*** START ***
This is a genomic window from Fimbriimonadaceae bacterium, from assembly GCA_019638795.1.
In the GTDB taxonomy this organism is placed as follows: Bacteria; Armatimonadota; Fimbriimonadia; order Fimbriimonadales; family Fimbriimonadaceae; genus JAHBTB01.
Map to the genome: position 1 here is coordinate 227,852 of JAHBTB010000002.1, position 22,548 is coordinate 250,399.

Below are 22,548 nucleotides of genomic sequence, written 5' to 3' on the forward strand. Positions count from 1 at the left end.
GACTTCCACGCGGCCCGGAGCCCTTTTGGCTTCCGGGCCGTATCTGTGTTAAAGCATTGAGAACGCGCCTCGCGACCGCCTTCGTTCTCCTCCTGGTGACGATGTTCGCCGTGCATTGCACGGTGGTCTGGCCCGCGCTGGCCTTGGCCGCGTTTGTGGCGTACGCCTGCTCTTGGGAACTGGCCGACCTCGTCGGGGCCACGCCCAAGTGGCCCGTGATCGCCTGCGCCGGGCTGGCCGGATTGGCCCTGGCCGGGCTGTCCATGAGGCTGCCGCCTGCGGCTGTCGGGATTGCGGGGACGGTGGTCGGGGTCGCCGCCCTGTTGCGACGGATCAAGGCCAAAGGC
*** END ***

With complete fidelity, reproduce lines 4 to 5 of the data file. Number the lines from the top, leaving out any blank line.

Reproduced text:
Below are 22,548 nucleotides of genomic sequence, written 5' to 3' on the forward strand. Positions count from 1 at the left end.
GACTTCCACGCGGCCCGGAGCCCTTTTGGCTTCCGGGCCGTATCTGTGTTAAAGCATTGAGAACGCGCCTCGCGACCGCCTTCGTTCTCCTCCTGGTGACGATGTTCGCCGTGCATTGCACGGTGGTCTGGCCCGCGCTGGCCTTGGCCGCGTTTGTGGCGTACGCCTGCTCTTGGGAACTGGCCGACCTCGTCGGGGCCACGCCCAAGTGGCCCGTGATCGCCTGCGCCGGGCTGGCCGGATTGGCCCTGGCCGGGCTGTCCATGAGGCTGCCGCCTGCGGCTGTCGGGATTGCGGGGACGGTGGTCGGGGTCGCCGCCCTGTTGCGACGGATCAAGGCCAAAGGC